Cannabinoid Compounds for Type 2 Diabetes

October 17, 2016

There are claims, ranging from anecdotal reports to experimental research, that cannabis and its derivative compounds have medicinal use for diabetes.

Two non-psychoactive derivatives of cannabis may have positive effects on glycemic and lipid parameters in patients with type 2 diabetes mellitus (T2DM), according to a new study.

Medical cannabis is often used to ease pain or nausea, and there are claims that cannabis and its derivative compounds have medicinal use for diabetes. The evidence of the effects of cannabis on diabetes ranges from anecdotal reports of benefits and harms to experimental research on cannabinoids. The endocannabinoid system appears to have a role in the regulation of body weight and food intake, and the development of hyperglycemia, insulin resistance, and dyslipidemia.

Unlike tetrahydrocannabinol (THC), the most well-known constituent in cannabis, cannabidiol (CBD) and tetrahydrocannabivarin (THCV) are non-psychoactive phytocannabinoids that do not activate CB1 receptors in the brain and have been shown to affect lipid and glucose metabolism in animal models, state the researchers, led by Khalid A. Jadoon, of the University of Nottingham, Derby, United Kingdom.

Jadoon and colleagues conducted a randomized, double-blind, placebo-controlled trial of 62 patients with noninsulin-treated T2DM. The patients were randomized to five treatment arms: CBD (100 mg twice daily), THCV (5 mg twice daily), 1:1 ratio of CBD and THCV (5 mg/5 mg, twice daily), 20:1 ratio of CBD and THCV (100 mg/5 mg, twice daily), or matched placebo for 13 weeks.

The primary end point was a change in high-density lipoprotein (HDL) cholesterol concentrations from baseline. Other end points included changes in glycemic control, lipid profile, insulin sensitivity, body weight, liver triglyceride content, adipose tissue distribution, appetite, markers of inflammation, markers of vascular function, gut hormones, circulating endocannabinoids, and adipokine concentrations.

The results show that THCV had no effect on HDL cholesterol from baseline, or on low-density lipoprotein cholesterol levels, but did significantly increase apolipoprotein A concentrations from baseline. CBD alone and in combination with THCV did not affect any of the lipid parameters, but did induce desirable changes in some adipokines and gut hormones.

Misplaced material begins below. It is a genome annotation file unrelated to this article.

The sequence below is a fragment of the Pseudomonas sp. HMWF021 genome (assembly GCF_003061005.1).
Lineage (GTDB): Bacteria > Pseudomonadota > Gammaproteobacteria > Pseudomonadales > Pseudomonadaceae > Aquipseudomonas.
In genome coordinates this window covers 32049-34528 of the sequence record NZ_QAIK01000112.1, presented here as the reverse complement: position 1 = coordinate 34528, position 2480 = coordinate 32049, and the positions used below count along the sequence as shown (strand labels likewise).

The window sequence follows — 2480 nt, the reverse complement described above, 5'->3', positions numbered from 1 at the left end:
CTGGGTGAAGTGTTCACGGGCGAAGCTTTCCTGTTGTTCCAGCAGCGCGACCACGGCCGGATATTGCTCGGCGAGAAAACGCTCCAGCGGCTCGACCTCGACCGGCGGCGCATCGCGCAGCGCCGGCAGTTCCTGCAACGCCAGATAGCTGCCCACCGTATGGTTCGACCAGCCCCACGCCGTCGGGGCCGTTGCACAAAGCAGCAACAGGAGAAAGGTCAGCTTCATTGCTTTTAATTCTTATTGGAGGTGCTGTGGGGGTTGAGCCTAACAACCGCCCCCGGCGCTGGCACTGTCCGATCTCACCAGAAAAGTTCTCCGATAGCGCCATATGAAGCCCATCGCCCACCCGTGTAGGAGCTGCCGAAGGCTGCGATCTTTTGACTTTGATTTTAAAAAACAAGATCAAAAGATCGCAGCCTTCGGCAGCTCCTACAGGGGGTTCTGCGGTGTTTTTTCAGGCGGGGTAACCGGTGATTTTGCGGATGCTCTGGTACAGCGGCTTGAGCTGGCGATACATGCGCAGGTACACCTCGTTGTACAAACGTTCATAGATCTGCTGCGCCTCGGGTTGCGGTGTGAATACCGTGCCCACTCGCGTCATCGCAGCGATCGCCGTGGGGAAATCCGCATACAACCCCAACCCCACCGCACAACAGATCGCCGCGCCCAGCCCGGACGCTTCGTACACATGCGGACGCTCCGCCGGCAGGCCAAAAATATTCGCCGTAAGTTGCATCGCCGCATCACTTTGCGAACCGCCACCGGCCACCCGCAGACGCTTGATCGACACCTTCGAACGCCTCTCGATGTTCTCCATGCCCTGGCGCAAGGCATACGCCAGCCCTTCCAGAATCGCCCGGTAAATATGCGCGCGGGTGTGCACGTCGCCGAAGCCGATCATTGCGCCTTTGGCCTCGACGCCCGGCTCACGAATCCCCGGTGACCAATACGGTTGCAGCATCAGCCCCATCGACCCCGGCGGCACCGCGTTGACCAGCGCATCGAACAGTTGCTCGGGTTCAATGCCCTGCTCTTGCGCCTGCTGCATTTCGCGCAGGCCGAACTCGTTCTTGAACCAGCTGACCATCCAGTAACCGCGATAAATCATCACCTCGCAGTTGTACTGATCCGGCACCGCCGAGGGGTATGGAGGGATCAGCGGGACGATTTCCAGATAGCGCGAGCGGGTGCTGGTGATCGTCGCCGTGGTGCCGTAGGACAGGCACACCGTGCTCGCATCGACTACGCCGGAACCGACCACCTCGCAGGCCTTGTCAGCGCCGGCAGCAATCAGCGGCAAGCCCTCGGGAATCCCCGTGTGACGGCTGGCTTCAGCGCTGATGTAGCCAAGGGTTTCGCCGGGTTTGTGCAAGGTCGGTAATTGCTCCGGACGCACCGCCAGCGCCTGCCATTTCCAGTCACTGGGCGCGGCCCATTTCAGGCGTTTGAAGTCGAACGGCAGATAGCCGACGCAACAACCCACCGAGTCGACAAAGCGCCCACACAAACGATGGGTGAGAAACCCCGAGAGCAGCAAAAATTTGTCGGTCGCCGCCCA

“Compared with placebo, THCV significantly decreased fasting plasma glucose and improved pancreatic β-cell function (HOMA2 β-cell function), adiponectin, and apolipoprotein A, although plasma HDL was unaffected. Compared with baseline (but not placebo), CBD decreased resistin and increased glucose-dependent insulinotropic peptide,” they stated.

Neither compound appeared to influence cardiovascular parameters, plasma markers of vascular function, plasma markers of inflammation (C-reactive protein, tumor necrosis factor-alpha, and interleukin-6), or anthropomorphic parameters (body weight, waist circumference, waist-to-hip ratio, or skinfold thickness), visceral adiposity, or appetite.

Adverse events were similar between the groups and no new safety concerns arose. Reduced appetite was common with the cannabinoids, reported in up to one-third of the treatment groups as compared to none in the placebo group. Two people reported diarrhea with THCV while there was none in the other groups. There were no deaths or treatment-related serious adverse events.

“These findings suggest that THCV may represent a new therapeutic agent for glycemic control in subjects with type 2 diabetes,” the researchers stated. “THCV improved glycemic control and therefore warrants further investigation in this therapeutic area.”

Reference: Jadoon KA, et al. Efficacy and safety of cannabidiol and tetrahydrocannabivarin on glycemic and lipid parameters in patients with type 2 diabetes: a randomized, double-blind, placebo-controlled, parallel group pilot study. Diabetes Care. 2016 Aug 29.